PCB007 Magazine

PCB007-Mar2020

Issue link: http://iconnect007.uberflip.com/i/1221561

Contents of this Issue

Navigation

Page 87 of 119

88 PCB007 MAGAZINE I MARCH 2020 Acid copper plating in most shops is done in vertical plating tanks. Acid copper solutions are not dumped but are continuously used with occasional carbon treatment to remove organic build-up from the additives and from dry film leaching. Anodes used are commonly copper balls in titanium baskets. The copper metal at the anode is continuously oxidized to the copper ion and goes into solution. The cop- per ion is then reduced to copper metal at the cathode (the panel): • At the anode: Cu 0 ¨ Cu ++ + 2e – • At the cathode: Cu ++ + 2e ¨ Cu 0 The plating reaction requires vigorous solu- tion movement to maintain the replenishment of copper ions at the plating interface. This is normally done by strong uniform air agitation. Air is a mild oxidant and would help the an- odic oxidation and the dissolution of copper. Over time, the copper content of the electro- lytes will continue to rise to the point where it would violate the upper specification limit for copper concentration to meet the throwing power and integrity of the plated copper. When this occurs, the bath is diluted down by a partial dump and remake to reduce the copper concen- tration. The dumped electrolyte is then waste- treated by the use of alkaline precipitation. The copper falls out of solution as copper hydroxide. Then, the precipitate is filtered out using a fil- ter press, bagged, and disposed of by a certified waste disposal company. This is labor-intensive and costly; it also does not help the environment. The use of air sparging creates an acidic mist that pollutes ambient air in the plating area and is hazardous if not properly removed. This is accomplished by an exhaust system above the tank. Exhaust systems are costly to build and maintain. Eliminating Waste From Electrolytic Acid Copper Plating The Plating Forum Feature Column by George Milad, UYEMURA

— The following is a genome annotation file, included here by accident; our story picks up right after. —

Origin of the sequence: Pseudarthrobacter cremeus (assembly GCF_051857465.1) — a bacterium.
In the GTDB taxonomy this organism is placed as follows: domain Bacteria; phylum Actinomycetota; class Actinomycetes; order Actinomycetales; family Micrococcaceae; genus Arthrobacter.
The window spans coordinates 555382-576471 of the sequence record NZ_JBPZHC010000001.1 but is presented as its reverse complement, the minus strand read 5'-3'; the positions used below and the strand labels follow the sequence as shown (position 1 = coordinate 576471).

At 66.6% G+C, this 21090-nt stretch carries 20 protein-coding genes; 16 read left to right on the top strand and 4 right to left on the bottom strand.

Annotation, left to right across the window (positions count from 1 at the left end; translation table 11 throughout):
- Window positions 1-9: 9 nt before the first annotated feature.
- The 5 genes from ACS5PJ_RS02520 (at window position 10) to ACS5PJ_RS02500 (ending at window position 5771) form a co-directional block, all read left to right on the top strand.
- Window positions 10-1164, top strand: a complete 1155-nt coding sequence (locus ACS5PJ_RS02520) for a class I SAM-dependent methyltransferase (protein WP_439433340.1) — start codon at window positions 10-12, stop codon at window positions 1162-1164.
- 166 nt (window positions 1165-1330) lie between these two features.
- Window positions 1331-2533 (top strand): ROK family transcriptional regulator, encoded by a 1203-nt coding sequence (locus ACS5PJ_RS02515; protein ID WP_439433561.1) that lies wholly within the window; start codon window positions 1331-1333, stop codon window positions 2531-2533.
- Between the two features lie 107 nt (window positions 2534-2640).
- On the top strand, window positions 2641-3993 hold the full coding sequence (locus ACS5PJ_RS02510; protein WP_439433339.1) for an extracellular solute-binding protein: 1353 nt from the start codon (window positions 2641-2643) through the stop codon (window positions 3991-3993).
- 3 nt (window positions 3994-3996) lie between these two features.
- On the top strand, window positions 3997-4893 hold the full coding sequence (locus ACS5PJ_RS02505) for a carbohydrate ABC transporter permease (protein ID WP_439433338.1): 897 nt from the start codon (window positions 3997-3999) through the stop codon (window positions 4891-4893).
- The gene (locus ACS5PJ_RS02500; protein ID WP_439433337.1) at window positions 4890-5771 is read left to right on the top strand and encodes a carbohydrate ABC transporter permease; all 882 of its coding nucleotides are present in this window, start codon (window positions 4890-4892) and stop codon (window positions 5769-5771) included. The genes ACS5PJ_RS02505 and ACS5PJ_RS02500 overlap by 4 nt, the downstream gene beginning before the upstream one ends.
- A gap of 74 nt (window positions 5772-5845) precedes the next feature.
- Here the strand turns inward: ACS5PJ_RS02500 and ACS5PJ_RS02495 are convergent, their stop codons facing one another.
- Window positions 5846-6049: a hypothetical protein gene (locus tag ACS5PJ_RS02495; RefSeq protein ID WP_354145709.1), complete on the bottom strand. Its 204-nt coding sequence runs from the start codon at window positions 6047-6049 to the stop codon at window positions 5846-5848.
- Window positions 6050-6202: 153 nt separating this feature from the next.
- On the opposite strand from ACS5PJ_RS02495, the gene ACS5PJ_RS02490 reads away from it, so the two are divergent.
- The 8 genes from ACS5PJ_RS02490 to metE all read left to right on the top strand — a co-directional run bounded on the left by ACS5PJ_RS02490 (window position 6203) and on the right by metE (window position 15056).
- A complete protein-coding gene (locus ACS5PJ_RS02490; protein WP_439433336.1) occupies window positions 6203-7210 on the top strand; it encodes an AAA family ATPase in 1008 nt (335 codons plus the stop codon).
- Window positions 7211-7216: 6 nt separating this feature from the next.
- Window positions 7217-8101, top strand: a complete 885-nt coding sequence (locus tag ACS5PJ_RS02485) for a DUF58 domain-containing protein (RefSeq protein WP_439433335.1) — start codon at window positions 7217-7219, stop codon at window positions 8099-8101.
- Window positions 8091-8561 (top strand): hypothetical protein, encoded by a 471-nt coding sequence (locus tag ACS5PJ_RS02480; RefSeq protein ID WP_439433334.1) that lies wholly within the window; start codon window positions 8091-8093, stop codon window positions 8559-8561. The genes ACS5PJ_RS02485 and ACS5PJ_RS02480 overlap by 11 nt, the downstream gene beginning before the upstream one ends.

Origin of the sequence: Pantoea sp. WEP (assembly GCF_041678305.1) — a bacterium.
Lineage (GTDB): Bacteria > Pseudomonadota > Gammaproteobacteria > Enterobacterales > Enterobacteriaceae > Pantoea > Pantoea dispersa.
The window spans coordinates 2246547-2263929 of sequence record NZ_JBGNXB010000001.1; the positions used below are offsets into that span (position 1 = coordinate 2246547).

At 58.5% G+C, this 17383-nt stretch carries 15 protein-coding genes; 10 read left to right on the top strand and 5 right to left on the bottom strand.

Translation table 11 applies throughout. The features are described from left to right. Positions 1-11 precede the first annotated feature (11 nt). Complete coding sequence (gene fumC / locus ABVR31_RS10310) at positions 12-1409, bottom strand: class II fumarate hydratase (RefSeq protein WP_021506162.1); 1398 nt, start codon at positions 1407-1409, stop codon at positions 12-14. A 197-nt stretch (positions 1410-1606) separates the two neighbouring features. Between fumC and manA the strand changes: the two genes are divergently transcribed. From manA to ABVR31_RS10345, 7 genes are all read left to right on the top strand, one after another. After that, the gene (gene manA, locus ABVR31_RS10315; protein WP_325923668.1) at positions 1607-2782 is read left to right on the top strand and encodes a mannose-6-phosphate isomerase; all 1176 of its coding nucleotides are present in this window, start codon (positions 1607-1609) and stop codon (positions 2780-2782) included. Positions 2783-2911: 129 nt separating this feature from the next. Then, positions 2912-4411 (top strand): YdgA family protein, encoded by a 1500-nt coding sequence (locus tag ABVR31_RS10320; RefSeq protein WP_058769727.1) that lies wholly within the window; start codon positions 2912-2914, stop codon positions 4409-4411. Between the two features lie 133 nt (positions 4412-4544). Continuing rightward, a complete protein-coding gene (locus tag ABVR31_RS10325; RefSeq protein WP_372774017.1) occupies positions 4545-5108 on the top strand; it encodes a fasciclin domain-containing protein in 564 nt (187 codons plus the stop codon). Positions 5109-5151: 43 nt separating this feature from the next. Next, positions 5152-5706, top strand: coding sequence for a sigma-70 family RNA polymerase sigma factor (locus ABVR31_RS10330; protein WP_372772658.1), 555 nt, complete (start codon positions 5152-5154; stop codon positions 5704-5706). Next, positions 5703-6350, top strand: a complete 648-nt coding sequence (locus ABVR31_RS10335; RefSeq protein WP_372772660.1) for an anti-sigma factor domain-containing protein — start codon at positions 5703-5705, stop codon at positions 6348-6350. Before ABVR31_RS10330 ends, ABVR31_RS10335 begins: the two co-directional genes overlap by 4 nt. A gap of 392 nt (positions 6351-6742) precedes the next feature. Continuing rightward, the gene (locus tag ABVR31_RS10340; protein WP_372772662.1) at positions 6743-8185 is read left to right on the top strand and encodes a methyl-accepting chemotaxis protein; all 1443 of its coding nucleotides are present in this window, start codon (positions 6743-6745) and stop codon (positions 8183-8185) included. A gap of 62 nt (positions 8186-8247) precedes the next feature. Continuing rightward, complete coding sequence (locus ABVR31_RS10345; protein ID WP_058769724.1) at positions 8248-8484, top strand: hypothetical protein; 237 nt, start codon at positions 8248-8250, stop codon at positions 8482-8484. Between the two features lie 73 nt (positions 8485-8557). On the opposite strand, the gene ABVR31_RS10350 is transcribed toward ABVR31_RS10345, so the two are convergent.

Articles in this issue

Archives of this issue

view archives of PCB007 Magazine - PCB007-Mar2020